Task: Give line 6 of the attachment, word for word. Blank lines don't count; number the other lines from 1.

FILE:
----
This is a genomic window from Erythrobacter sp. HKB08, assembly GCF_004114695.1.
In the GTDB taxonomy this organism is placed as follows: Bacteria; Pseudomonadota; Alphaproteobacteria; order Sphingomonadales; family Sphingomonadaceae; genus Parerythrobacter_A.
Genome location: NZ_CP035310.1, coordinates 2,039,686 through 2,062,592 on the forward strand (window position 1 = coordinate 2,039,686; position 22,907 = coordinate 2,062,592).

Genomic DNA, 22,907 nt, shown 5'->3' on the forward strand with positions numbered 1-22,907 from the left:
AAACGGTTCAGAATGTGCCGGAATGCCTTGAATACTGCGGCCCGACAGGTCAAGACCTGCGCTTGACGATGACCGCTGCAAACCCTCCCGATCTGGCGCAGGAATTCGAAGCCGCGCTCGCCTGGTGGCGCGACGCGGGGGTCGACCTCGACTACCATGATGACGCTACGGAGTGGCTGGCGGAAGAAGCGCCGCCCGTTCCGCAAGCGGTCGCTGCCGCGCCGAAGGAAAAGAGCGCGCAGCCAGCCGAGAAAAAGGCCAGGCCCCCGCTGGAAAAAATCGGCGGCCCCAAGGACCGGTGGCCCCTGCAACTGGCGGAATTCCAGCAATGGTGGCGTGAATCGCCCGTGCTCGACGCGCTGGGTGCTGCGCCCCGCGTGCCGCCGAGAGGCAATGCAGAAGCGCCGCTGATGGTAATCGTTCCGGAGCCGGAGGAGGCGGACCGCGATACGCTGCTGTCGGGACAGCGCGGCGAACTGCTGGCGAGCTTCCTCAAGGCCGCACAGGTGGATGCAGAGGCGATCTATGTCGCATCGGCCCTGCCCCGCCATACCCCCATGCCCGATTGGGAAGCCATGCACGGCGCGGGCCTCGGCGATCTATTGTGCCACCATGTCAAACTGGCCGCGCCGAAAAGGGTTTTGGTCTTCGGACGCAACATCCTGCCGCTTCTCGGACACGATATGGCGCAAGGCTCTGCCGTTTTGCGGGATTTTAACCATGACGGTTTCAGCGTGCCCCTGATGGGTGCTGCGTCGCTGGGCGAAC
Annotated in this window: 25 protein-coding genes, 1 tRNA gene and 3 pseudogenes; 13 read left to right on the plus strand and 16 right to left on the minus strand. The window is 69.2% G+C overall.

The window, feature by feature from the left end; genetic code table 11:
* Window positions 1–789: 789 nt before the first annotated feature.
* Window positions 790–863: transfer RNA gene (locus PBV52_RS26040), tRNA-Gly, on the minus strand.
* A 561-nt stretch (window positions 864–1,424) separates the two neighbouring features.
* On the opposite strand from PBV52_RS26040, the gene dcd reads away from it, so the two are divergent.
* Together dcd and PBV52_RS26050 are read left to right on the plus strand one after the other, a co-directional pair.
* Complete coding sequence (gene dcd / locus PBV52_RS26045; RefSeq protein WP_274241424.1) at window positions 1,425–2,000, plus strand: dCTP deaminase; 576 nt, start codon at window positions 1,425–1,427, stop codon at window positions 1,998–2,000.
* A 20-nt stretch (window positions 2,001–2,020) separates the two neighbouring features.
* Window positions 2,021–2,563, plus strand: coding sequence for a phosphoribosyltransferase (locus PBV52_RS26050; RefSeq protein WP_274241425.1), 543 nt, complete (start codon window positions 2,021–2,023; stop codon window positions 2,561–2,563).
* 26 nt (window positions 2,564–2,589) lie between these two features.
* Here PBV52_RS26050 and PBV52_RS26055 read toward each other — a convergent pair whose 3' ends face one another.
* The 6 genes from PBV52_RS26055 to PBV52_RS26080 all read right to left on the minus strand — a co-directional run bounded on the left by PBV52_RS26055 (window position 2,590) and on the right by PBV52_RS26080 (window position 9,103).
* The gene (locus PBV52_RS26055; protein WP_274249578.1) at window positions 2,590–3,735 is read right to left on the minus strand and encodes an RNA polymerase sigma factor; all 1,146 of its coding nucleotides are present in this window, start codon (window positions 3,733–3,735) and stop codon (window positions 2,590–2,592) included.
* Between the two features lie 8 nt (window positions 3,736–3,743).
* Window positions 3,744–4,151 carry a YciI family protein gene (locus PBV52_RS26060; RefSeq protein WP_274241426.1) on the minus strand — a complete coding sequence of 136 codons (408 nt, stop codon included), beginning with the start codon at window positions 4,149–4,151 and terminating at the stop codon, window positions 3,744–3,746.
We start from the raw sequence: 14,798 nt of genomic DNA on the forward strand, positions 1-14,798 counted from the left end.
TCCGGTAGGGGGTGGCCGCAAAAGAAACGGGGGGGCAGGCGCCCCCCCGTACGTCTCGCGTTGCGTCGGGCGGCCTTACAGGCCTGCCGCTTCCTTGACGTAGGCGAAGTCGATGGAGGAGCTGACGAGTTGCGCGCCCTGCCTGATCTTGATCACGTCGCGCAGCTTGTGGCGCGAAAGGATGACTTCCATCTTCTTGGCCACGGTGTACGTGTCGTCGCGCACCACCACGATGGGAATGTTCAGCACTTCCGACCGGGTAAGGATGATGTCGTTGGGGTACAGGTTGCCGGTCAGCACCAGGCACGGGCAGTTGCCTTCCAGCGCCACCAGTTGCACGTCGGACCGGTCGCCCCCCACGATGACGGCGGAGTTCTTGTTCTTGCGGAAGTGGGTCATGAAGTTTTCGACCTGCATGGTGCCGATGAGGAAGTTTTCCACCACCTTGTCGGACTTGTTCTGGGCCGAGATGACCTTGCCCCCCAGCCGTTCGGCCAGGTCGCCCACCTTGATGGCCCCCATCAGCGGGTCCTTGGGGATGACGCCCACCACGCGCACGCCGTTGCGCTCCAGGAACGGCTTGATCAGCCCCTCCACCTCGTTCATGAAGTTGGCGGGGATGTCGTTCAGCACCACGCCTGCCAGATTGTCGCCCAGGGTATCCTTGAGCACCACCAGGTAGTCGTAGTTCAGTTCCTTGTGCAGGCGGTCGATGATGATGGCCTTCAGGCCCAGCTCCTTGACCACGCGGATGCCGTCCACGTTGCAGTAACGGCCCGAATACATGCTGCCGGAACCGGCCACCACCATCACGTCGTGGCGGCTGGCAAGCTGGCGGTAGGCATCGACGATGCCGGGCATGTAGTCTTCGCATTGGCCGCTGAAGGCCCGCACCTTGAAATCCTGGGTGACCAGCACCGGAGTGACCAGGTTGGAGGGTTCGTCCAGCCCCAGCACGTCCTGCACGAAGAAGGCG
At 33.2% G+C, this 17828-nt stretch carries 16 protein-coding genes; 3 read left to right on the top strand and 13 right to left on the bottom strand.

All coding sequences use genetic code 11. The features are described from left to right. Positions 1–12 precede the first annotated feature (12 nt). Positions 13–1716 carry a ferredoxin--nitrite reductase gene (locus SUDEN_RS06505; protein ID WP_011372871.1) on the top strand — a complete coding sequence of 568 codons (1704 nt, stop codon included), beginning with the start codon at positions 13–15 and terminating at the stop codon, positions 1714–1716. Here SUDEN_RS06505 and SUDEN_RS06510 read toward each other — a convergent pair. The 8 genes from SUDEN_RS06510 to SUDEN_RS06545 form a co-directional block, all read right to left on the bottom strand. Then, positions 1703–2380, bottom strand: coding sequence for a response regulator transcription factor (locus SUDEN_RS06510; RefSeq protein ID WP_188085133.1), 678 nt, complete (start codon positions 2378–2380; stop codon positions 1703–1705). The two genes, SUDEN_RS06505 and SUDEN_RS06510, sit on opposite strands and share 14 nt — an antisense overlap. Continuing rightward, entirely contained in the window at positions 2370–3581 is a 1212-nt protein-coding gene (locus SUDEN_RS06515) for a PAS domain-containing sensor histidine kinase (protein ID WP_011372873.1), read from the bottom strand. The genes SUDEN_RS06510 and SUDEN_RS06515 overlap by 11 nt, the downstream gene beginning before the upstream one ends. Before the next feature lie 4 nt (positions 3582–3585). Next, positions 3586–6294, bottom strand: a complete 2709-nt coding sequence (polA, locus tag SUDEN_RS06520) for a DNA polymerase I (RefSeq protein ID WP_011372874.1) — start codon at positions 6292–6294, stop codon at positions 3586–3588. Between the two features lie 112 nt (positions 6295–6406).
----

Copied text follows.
Annotated in this window: 25 protein-coding genes, 1 tRNA gene and 3 pseudogenes; 13 read left to right on the plus strand and 16 right to left on the minus strand. The window is 69.2% G+C overall.